The Warramunga’s War is a book that follows the Australian Army’s advances in the Middle East and Egypt. The main character, Jamie, is saved by an officer Jacko, who’s half aborigine warramunga. The book leads the reader through an adventure with Jamie and Jacko in the forefront, as they conduct counterespionage and work with real historical figures. They form a close friendship and work together to solve various missions. During their stay in Cairo, Jack and Jamie manage to work against German spies and continue the war effort onto their home turf after their job is done in Egypt. Jacko’s skills come into play near the final leg of the duo’s journey, needing to track down two wartime German Agents in West Australia.
The author describes events in vivid detail throughout the book. Greg Kater ensures the reader is taken through an action filled adventure full of twists, turns, and suspense with lighthearted moments throughout to provide moments of respite. One of these moments was at the beginning, where Jamie was unconscious and had a humorous moment with Jacko and a French nurse. The author also shows ample character development with our duo, showing how they evolve both in strength of friendship and their synergy with each other. They grow as friends and evolve to become better soldiers as well, and this evolution was something that was consistently interesting to me. I felt the part where Jamie develops a romance with someone added depth and emotion to an already well developed character. They seem to gain some level of experience from who they work with as well. Speaking of those people, the author’s level of dedication to research shows as well, with many areas being accurately described. The people he represents in the book are true to their original character and accomplishments.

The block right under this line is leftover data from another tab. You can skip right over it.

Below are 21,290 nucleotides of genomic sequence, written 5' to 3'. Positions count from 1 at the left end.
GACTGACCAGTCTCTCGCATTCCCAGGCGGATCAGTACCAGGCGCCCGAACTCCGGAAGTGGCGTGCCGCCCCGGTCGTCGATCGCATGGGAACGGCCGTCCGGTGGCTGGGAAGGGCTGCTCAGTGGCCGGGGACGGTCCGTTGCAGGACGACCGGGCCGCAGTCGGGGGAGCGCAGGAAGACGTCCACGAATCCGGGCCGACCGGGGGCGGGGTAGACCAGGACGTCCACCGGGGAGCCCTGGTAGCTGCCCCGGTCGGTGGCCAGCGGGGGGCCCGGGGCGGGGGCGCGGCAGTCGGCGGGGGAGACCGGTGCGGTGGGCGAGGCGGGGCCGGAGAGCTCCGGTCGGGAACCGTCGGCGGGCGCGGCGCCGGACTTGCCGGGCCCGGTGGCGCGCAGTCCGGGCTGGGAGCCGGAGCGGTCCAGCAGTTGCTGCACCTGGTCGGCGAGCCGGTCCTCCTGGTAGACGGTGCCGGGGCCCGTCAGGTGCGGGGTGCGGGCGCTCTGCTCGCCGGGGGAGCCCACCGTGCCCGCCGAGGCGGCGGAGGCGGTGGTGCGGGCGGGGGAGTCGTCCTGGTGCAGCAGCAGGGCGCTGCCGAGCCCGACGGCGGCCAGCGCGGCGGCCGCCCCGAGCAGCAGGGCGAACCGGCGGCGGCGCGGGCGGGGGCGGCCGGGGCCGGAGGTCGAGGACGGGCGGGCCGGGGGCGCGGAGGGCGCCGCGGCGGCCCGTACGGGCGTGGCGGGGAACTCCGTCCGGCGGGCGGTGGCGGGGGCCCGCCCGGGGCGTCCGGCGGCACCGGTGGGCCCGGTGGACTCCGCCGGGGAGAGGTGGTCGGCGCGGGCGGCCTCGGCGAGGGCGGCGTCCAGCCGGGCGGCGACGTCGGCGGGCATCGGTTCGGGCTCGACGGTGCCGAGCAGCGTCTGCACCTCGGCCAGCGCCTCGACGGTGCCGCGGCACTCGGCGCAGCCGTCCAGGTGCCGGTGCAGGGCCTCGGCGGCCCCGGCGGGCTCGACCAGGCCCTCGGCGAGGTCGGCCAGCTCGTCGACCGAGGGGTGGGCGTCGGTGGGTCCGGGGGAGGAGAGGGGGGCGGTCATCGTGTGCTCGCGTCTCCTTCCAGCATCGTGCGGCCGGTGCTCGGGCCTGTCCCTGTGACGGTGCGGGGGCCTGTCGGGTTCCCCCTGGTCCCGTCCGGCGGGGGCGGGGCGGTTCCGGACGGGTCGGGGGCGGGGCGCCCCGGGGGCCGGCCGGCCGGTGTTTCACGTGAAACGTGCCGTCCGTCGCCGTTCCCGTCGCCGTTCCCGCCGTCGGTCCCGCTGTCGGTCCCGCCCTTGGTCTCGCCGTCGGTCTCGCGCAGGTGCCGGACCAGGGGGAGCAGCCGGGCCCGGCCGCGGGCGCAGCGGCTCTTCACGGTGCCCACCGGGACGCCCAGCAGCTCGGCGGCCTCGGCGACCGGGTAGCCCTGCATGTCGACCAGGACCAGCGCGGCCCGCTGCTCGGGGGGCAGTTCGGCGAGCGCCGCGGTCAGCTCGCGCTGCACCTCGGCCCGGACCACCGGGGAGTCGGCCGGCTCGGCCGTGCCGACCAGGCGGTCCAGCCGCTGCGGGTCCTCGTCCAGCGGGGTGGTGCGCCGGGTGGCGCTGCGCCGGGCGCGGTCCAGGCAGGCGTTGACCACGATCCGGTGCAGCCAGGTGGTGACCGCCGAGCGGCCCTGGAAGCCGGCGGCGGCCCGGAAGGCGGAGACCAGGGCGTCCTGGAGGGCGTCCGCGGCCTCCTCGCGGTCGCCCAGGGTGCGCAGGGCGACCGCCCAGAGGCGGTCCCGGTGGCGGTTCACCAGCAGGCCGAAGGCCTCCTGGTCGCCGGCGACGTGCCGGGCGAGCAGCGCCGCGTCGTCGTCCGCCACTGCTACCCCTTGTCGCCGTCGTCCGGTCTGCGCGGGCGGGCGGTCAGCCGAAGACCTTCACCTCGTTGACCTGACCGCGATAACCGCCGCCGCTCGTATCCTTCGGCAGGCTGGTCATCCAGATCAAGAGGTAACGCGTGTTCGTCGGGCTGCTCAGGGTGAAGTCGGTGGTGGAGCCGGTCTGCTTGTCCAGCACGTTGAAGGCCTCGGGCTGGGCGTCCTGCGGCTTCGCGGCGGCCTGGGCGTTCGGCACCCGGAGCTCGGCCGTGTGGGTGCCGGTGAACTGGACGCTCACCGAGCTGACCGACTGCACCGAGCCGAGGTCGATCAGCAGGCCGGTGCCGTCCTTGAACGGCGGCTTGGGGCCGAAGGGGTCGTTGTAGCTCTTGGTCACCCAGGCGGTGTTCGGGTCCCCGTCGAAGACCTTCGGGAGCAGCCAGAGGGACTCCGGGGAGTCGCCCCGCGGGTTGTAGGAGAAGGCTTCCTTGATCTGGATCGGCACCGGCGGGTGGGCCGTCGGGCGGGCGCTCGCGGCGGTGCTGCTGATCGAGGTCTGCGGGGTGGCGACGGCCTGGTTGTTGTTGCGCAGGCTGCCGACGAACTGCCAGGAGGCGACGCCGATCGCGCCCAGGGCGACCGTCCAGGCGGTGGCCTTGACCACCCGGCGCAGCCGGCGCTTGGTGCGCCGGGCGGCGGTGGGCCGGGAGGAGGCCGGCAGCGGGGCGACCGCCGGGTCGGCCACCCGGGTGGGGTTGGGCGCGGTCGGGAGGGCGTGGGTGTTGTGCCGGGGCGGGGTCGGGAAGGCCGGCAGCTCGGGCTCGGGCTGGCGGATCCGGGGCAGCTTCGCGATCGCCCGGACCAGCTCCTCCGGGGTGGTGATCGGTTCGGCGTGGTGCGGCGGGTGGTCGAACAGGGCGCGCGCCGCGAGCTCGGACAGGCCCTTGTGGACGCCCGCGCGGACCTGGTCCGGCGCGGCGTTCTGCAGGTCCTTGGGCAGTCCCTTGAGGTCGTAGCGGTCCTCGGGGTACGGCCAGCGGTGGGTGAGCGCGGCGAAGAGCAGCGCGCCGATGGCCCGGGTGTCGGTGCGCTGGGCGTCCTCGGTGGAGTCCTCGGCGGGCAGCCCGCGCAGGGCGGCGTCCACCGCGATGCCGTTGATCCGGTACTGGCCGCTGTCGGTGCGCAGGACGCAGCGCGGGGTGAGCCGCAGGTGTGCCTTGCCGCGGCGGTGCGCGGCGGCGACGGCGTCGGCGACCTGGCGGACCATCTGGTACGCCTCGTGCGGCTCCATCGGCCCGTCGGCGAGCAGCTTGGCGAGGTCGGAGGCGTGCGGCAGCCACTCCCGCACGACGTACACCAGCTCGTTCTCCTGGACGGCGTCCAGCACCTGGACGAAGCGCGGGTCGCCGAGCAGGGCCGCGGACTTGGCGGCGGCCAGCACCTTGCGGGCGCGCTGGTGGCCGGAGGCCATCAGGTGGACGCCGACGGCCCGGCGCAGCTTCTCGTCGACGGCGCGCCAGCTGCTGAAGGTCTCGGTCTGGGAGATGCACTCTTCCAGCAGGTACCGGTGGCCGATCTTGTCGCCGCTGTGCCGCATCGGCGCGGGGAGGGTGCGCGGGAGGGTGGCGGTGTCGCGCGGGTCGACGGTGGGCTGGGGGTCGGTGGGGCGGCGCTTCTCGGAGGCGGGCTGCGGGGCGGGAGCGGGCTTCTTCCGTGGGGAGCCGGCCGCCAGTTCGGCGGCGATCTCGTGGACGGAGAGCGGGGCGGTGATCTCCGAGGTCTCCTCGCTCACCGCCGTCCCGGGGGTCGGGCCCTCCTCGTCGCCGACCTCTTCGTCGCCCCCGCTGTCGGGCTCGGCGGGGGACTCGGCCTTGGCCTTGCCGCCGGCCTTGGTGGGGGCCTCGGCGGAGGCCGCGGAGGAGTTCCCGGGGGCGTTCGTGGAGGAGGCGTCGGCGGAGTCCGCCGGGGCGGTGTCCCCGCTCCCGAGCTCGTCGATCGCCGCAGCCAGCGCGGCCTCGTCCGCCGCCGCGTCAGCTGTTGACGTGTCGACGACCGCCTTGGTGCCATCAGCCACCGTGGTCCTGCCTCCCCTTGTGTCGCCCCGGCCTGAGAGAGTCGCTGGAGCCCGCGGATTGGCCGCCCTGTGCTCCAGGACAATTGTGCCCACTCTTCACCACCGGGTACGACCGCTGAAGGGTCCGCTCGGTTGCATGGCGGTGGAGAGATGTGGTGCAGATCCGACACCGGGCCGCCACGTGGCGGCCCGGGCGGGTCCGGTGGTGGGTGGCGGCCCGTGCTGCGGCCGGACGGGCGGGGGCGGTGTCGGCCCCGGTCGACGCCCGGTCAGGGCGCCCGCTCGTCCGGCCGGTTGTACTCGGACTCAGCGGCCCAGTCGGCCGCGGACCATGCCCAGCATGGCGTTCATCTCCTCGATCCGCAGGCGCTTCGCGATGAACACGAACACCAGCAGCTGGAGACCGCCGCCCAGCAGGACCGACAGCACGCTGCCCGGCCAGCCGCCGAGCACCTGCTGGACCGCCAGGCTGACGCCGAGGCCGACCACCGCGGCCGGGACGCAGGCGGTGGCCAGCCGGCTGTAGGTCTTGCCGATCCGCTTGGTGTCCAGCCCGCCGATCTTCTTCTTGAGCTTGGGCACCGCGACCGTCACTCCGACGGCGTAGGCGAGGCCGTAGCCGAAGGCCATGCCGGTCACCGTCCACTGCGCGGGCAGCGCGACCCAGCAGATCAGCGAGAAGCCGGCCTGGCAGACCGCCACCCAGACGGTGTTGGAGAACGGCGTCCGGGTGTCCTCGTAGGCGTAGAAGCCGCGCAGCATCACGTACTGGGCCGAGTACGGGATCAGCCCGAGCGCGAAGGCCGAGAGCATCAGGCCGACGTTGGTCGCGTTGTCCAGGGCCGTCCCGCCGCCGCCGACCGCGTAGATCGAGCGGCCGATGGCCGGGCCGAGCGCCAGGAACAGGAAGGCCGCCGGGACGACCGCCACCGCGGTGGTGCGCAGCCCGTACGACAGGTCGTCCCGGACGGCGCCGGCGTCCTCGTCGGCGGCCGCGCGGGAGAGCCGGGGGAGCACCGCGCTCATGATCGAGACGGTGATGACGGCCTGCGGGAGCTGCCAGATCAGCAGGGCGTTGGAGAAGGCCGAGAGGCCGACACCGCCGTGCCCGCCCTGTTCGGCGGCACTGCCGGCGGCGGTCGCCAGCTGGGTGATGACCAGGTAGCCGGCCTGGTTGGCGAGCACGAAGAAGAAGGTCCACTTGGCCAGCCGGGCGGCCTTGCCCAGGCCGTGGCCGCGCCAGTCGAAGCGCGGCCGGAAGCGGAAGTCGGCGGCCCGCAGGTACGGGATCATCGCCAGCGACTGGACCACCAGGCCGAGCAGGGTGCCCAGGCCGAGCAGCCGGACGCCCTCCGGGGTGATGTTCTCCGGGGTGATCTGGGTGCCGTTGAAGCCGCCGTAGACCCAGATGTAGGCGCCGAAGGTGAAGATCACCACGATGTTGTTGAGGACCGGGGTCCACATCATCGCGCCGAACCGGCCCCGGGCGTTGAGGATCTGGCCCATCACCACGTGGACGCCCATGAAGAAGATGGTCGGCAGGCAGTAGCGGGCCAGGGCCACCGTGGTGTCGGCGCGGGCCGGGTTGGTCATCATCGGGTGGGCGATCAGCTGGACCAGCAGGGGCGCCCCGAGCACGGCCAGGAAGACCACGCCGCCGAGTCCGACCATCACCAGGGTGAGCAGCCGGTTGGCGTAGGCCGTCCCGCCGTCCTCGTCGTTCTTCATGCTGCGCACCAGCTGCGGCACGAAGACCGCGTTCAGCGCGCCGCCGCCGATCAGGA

While I enjoyed the narrative and the characters, I felt that the pacing, was inconsistent and sometimes abrupt. There is a part in the book where we’re zoomed into the future, which threw me off. Other than that small issue, The Warramunga’s War is an amazing read which shows a lot of spirit and has a unique take on old events.
Pages: 324 | ASIN: B07NJZFVJX
Realm follows young Roxanna as she becomes the wife of Alexander the Great and is swept away by history. What was the inspiration for the setup to this emotional story?
I have wanted to write her story since I was sixteen and first saw Roxana mentioned in a history book about Alexander the Great. A professed history geek, Alexander has always fascinated me, but it was her story I wanted to tell. She lived beyond him, saw the breakdown of power, and in the end was a victim of his conquests and fame. She was forgotten by history, but I believe her role in his life, and the war of the generals, was important. I wanted people to know that Alexander was married to a woman who I am sure had to have remarkable fortitude and courage to not only travel with his army, but survive his generals.